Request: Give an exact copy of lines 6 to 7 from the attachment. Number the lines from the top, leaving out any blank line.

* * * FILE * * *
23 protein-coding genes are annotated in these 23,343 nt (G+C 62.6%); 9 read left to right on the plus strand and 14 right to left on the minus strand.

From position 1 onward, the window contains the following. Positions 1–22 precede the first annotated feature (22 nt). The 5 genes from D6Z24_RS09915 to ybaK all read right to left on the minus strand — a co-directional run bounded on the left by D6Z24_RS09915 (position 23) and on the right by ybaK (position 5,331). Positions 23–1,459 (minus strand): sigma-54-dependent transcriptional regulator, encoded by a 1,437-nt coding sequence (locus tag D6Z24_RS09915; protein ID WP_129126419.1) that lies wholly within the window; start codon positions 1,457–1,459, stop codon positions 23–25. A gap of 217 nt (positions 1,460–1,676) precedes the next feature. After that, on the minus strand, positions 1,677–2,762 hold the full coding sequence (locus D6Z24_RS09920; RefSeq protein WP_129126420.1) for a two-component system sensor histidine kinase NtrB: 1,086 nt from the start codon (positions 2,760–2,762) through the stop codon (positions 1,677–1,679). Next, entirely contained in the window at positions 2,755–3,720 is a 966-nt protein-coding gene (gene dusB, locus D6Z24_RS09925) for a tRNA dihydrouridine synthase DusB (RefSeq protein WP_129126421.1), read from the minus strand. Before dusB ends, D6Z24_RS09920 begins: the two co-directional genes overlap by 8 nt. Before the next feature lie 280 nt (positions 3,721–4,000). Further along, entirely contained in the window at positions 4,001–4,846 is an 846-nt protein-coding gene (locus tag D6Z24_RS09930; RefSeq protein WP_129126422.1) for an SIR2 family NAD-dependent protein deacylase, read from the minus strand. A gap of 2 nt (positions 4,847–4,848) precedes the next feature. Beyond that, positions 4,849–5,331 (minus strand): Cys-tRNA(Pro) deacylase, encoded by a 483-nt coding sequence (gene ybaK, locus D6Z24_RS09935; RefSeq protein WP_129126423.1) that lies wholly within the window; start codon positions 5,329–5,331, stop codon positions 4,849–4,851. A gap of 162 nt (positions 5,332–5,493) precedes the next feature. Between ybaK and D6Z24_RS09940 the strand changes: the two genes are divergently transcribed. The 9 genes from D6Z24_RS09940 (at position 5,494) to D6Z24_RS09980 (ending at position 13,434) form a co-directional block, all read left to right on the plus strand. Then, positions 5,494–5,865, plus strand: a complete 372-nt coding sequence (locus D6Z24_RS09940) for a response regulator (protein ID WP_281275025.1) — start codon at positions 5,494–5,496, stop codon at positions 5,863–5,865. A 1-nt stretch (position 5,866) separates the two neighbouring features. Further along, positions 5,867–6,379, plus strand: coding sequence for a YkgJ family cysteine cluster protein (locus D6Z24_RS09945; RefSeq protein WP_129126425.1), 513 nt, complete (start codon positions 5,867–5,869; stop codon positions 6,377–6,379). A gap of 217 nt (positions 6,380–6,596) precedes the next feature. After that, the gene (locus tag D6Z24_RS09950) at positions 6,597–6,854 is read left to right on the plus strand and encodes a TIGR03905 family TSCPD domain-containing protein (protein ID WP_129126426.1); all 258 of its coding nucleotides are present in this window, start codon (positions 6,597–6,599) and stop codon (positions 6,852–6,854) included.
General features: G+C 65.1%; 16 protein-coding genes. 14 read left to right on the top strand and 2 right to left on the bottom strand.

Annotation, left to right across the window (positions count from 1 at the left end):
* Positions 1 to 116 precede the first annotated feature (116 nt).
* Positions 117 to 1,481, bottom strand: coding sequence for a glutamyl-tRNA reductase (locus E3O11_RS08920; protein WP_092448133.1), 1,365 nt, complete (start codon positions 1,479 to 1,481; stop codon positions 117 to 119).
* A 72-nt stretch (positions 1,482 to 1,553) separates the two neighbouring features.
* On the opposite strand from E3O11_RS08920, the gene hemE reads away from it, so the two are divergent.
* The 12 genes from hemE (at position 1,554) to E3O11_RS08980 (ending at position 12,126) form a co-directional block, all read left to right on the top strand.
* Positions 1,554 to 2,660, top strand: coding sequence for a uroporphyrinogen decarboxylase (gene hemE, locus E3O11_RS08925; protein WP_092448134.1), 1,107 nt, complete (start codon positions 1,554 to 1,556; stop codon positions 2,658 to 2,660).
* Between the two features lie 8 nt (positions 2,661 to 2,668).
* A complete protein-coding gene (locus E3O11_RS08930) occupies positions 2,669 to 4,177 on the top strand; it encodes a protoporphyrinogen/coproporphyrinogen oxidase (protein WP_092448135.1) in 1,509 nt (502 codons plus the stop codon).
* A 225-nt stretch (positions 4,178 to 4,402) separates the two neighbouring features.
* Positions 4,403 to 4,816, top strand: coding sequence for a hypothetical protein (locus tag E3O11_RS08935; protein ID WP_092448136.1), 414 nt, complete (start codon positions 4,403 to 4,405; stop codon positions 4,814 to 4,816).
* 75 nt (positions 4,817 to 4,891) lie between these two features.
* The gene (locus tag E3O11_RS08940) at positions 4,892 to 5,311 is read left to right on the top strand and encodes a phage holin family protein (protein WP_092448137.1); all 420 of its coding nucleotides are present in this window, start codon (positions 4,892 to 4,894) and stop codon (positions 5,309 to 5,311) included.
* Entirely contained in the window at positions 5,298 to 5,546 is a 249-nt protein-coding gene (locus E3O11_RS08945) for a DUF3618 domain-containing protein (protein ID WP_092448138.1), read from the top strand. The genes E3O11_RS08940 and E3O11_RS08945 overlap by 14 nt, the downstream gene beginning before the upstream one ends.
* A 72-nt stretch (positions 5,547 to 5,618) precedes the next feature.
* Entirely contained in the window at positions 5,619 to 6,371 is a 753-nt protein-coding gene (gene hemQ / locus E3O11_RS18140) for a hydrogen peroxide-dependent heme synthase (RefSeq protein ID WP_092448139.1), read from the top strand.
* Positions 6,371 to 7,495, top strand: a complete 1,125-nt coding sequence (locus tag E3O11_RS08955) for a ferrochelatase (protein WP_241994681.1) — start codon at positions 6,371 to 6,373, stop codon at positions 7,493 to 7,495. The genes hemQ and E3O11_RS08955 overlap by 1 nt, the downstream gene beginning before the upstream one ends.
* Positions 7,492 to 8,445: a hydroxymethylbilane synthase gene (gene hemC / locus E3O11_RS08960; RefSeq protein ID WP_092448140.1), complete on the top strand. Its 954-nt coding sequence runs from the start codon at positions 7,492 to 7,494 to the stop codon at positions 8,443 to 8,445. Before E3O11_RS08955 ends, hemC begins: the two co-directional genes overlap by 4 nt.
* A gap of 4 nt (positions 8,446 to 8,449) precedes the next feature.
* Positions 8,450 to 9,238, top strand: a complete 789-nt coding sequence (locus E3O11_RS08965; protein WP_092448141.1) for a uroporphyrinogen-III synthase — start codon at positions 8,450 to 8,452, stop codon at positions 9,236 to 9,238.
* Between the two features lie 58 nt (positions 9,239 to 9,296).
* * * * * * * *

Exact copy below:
* Positions 117 to 1,481, bottom strand: coding sequence for a glutamyl-tRNA reductase (locus E3O11_RS08920; protein WP_092448133.1), 1,365 nt, complete (start codon positions 1,479 to 1,481; stop codon positions 117 to 119).
* A 72-nt stretch (positions 1,482 to 1,553) separates the two neighbouring features.